Tuesday, August 2, 2016

Developmental Preschool and Birth to 3 Program

I have got quite a few messages in regards to developmental preschool and the Birth to 3 program. I live to the state of Washington so the terms and timelines that I use are always based upon the state that I live in. Most states have similar programs, they may just be called something else and the timelines may just be a bit different. I am going to refer to adverse educational impact and severe discrepancy quite a bit in this post. If you are not familiar with those terms you can read more here: http://www.diaryofanautismmom.com/2016/04/evaluation-and-iep-blog-post-3-what-is.html

The birth to three program is for any child who is from the ages of birth to three. If a parent notices any developmental concern they can make a referral to the local birth to three program. Typically, the best way to find the contact information for this program is by calling your school district's special education department. They should be able to initiate the referral or point you in the right direction. When a parent self refers into this program the child does not need a diagnosis. There just needs to be a severe discrepancy in an area of development such as speech, social emotional, gross motor, cognitive, and fine motor. Please note that what you may deem to be a severe delay may not necessarily be enough to qualify for the birth to three program. I just referred my two year old son to this program due to a speech delay and he did not qualify. He has a speech delay due to multiple ear infections that caused quite a bit of fluid in his ear that ended up impacting his hearing. He had tubes placed and his hearing is now in the normal range, but his speech is still significantly delayed. The birth to three program evaluated him and all areas of development were in the average range except for his speech. His language showed a delay, but there wasn't a big enough delay for it to be considered a severe discrepancy. Please note that if a child does have a diagnosis such as autism there does not need to be a severe discrepancy there just needs to be an adverse educational impact. I also want to add that you can re-refer if your child is still not making gains after a period of time has gone by.

If a child qualifies for the birth to three program they will get put on an IFSP (Individual Family Service Plan). In my school district the child is seen weekly be therapists such as speech therapists, occupational therapists, physical therapists, and special education teachers. You can refer to this program even if you are already paying for private services. What better way is there to provide your child with additional early intervention?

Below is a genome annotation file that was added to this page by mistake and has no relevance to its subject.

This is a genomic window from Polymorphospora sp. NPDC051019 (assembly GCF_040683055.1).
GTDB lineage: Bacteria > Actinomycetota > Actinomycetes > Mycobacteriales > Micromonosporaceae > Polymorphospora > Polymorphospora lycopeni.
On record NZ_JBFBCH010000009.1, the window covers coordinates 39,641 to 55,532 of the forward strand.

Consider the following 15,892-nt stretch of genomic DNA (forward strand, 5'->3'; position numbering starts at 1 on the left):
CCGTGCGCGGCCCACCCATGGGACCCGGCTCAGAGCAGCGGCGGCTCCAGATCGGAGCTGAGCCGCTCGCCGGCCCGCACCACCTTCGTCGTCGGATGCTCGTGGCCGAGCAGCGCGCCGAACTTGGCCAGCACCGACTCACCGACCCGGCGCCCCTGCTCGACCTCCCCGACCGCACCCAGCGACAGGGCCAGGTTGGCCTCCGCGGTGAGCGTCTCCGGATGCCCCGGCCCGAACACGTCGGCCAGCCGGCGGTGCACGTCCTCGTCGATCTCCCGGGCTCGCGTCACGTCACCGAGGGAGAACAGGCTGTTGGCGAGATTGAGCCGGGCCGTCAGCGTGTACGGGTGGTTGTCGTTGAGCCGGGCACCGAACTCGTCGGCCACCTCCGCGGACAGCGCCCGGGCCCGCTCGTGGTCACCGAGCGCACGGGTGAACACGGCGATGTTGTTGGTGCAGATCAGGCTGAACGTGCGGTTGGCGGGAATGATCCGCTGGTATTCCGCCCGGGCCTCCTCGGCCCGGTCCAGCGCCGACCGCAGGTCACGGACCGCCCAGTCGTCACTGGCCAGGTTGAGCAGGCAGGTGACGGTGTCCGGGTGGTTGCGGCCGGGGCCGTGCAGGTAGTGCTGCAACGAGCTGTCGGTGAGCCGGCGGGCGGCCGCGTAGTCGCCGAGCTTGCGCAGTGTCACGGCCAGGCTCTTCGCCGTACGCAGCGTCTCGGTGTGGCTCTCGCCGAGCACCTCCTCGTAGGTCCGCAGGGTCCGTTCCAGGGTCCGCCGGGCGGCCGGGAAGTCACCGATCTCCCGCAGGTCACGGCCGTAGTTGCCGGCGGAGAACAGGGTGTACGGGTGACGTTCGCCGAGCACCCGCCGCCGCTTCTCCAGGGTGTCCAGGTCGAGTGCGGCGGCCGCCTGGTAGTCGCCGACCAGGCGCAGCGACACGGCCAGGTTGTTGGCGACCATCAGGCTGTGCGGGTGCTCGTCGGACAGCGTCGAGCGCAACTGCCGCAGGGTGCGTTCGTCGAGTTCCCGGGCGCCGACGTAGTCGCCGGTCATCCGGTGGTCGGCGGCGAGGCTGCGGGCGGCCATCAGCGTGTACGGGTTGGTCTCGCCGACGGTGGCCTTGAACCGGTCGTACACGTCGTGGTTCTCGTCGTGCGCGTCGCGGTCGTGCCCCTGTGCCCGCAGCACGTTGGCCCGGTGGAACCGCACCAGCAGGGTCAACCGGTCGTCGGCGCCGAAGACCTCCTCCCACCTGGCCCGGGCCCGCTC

Developmental preschool begins at age three and goes to age five. When a child qualifies for developmental preschool they are put on an IEP. The eligibility for developmental preschool is very similar to the birth to three program. There needs to be a severe discrepancy in an area such as speech, fine motor, adaptive, social emotional, gross motor, behavior, or cognitive if there is not a diagnosis. If there is a diagnosis such as autism or ADHD there just needs to be an adverse educational impact in one of these areas to qualify in that area on an IEP. When a parent self refers for developmental preschool they need to request that testing be done in all areas that are a concern. My son who is on the autism spectrum attended developmental preschool. I self referred him to the program before he was officially diagnosed with autism. Initially, I just referred for social emotional and behavior. These ended up being the only two goal areas that were put on his IEP. I ended up having to re refer for speech and occupational therapy two months later. These were then put onto his IEP because he had a severe discrepancy in all of these areas. If he were to have had an autism diagnosis at this time there would have only had to be an adverse educational impact instead of proving that there was a severe discrepancy.

My son attended developmental preschool for free four days per week. The school district provided transportation. In addition, he got weekly speech and occupational therapy provided by the school district. He was taught by a special education teacher who progress monitored his goals. Developmental preschool is a great program and in my opinion all parents should refer into it at the earliest sign of a delay. This is a great program and I am so glad that my son was able to be a part of it for two years.

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